Klingon and literature

Mark E. Shoulson mark at kli.org
Thu Sep 23 08:56:25 CDT 2021

On 9/20/21 4:45 PM, William_J_G Overington via Unicode wrote:
> I have noted it claimed that Klingon is now a language and has its own 
> original literature and is worth encoding in Unicode.
> I have found Klingon poetry on the web.
> Would it help the case to be made if there were presented examples, 
> with translations to English, of Klingon poetry?

I don't see what case would be made.  Klingon's language-ness wasn't at 
issue; it was the usage of pIqaD to transmit it that was claimed to be 

> I know that poetry does not need to rhyme, but much poetry does rhyme.
> So does Klingon poetry have rhymes?

There was a big debate about that loooong ago among Klingonists. And of 
course the answer is that some people think rhymes are important in 
Klingon and some people don't.  I don't think «paq'batlh» rhymes, but I 
could be misremembering.  The translation of Ben Jonson's poem at the 
front of the First Folio (found at the front of the Klingon Hamlet) does 
rhyme and scan (I know because I wrote it.)  There is rhyme in the 
Klingon translation of Hamlet (Nick Nicholas was of the opinion that 
rhyming did exist in Klingon poetry.)

Look, poets do what they like, ok?

> What words rhyme in Klingon that give an insight in a poem that is not 
> apparent in translations of the poem to other languages?
Words that rhyme giving insight that isn't in other languages...? Not 
sure I follow you.  If it is news to you that poems which rhyme in one 
language don't necessarily rhyme when translated into another (depending 
on the fidelity of the translation) then you know less about languages 
than I thought.  (Now, I have a fascination with the style of 
translation that seemed to be fashionable in the 1950s or so, where they 
worked hard to preserve the rhyme and scansion and somehow managed to be 
surprisingly faithful to the original also, and I've been experimenting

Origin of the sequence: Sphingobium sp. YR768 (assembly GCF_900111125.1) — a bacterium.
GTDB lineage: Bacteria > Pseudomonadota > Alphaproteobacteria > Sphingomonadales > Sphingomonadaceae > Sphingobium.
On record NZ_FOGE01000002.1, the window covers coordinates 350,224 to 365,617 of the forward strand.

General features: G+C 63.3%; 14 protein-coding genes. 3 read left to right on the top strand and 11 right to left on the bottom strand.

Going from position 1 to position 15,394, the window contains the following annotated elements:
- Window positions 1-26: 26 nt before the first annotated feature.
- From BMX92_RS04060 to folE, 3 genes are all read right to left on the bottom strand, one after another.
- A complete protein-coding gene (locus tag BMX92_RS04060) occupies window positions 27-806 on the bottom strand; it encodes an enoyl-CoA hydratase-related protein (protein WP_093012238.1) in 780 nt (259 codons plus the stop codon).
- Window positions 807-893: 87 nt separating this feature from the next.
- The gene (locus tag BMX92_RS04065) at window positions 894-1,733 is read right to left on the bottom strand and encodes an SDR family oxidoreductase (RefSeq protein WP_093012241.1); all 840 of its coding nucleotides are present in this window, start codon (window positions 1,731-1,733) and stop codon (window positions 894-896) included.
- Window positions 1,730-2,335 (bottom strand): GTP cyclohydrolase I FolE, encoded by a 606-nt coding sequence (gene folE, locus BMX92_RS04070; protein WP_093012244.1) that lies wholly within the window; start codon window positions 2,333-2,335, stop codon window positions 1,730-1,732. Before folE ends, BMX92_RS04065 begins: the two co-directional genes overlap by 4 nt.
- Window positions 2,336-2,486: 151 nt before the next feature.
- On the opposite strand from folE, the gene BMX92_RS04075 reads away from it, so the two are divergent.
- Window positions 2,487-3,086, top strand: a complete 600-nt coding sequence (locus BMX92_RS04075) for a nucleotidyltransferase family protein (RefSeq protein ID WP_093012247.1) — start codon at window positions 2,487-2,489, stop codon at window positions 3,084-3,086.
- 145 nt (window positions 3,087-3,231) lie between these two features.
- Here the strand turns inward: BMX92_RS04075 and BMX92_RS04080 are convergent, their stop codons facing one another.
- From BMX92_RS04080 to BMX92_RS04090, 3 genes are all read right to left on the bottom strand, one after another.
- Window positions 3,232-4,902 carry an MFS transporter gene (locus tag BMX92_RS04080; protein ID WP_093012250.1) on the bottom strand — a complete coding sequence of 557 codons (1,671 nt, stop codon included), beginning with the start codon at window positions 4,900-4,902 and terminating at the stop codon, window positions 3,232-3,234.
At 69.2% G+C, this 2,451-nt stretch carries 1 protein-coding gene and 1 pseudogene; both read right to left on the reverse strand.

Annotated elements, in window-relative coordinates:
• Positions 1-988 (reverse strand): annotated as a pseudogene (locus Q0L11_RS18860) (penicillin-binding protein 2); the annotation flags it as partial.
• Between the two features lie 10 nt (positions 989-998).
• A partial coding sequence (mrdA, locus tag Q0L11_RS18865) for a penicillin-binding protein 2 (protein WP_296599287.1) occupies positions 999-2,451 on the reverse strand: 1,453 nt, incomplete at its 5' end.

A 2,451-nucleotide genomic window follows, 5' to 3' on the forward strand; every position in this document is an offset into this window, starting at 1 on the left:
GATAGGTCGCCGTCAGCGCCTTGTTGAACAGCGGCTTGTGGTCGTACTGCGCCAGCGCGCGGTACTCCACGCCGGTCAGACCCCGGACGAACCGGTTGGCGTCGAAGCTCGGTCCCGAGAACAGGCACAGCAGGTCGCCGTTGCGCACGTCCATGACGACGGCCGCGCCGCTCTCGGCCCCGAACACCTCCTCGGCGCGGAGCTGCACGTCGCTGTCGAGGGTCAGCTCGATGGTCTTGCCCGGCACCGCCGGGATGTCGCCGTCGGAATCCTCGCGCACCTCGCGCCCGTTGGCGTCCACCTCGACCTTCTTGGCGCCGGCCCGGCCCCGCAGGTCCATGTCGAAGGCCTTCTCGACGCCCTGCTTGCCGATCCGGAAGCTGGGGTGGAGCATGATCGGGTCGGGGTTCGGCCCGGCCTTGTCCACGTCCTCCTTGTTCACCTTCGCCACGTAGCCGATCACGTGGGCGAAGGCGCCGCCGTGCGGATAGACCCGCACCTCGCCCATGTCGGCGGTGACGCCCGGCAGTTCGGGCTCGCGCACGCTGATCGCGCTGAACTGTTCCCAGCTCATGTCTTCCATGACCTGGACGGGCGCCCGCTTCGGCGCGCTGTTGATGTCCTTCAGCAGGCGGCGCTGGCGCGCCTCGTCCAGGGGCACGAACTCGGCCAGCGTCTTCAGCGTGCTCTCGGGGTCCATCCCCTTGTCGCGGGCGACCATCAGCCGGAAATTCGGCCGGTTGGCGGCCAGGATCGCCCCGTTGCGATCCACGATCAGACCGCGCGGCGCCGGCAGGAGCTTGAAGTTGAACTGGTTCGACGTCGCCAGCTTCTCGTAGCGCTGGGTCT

with it myself, but that's a completely different conversation.)
> So can any such effect be shown in Klingon poetry with words that 
> rhyme in Klingon yet do not rhyme in English?
I'm not sure what kind of reasoning is going on with this question. Are 
there poems in Klingon (or that could be written in Klingon) which rhyme 
words whose translations don't rhyme?  That this is true seems so 
trivial that I wonder why the question is even being asked.  
Contrariwise, it's harder to do the other way, to make translations that 
rhyme in both.  (There was a project once to translate "Leaves of three 
/ let them be" (a rhyme of warning to avoid the triple-leafletted poison 
ivy plant) into various languages.  I managed Esperanto, Klingon, 
Lojban, and Volapük translations that rhymed, but that doesn't mean 
those languages are in any way codes of one another.  Different words 
rhymed in each version, the translations weren't word-for-word... I mean 
come on, translations are translations!)
> If I were on the Unicode Technical Committee that would impress me - 
> but I am not going to be on that committee - yet maybe it would help 
> the case for encoding Klingon anyway.
That a language isn't a mechanical encoding of another language is 
certainly important, but it's also a very very low bar.  That's why Pig 
Latin isn't generally recognized as a separate language. Besides, this 
isn't about encoding Klingon as a language: the language is in use and 
exists and that was obvious back in 1997 as well.  The (ostensible) 
dispute was about the writing system used for the language: was the 
Latin transcription the only way it was written, or did pIqaD have usage 
as well?  This is not a question which is subject to answering by 
reading poetry, but by looking at how it was written down.


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